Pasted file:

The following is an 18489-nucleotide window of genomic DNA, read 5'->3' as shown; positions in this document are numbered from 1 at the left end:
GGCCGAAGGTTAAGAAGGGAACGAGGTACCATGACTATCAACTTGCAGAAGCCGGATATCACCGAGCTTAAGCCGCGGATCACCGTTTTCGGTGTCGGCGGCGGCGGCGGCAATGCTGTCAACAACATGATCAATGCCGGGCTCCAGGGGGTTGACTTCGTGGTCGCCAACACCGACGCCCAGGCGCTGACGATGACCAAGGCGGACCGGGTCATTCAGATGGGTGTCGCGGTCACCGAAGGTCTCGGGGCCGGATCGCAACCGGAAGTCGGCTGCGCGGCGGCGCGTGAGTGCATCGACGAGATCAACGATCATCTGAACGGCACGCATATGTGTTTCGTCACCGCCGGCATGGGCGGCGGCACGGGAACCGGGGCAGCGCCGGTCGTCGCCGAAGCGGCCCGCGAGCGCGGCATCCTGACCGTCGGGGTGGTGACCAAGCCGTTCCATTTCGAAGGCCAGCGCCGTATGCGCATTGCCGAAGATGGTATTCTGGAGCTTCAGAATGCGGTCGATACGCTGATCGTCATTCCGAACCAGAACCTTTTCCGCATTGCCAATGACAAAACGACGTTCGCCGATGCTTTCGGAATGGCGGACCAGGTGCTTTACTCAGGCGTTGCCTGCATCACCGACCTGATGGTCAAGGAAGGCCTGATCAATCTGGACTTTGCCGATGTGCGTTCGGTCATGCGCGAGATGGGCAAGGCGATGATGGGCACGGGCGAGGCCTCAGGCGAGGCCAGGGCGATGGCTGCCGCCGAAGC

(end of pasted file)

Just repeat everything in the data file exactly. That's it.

The following is an 18489-nucleotide window of genomic DNA, read 5'->3' as shown; positions in this document are numbered from 1 at the left end:
GGCCGAAGGTTAAGAAGGGAACGAGGTACCATGACTATCAACTTGCAGAAGCCGGATATCACCGAGCTTAAGCCGCGGATCACCGTTTTCGGTGTCGGCGGCGGCGGCGGCAATGCTGTCAACAACATGATCAATGCCGGGCTCCAGGGGGTTGACTTCGTGGTCGCCAACACCGACGCCCAGGCGCTGACGATGACCAAGGCGGACCGGGTCATTCAGATGGGTGTCGCGGTCACCGAAGGTCTCGGGGCCGGATCGCAACCGGAAGTCGGCTGCGCGGCGGCGCGTGAGTGCATCGACGAGATCAACGATCATCTGAACGGCACGCATATGTGTTTCGTCACCGCCGGCATGGGCGGCGGCACGGGAACCGGGGCAGCGCCGGTCGTCGCCGAAGCGGCCCGCGAGCGCGGCATCCTGACCGTCGGGGTGGTGACCAAGCCGTTCCATTTCGAAGGCCAGCGCCGTATGCGCATTGCCGAAGATGGTATTCTGGAGCTTCAGAATGCGGTCGATACGCTGATCGTCATTCCGAACCAGAACCTTTTCCGCATTGCCAATGACAAAACGACGTTCGCCGATGCTTTCGGAATGGCGGACCAGGTGCTTTACTCAGGCGTTGCCTGCATCACCGACCTGATGGTCAAGGAAGGCCTGATCAATCTGGACTTTGCCGATGTGCGTTCGGTCATGCGCGAGATGGGCAAGGCGATGATGGGCACGGGCGAGGCCTCAGGCGAGGCCAGGGCGATGGCTGCCGCCGAAGC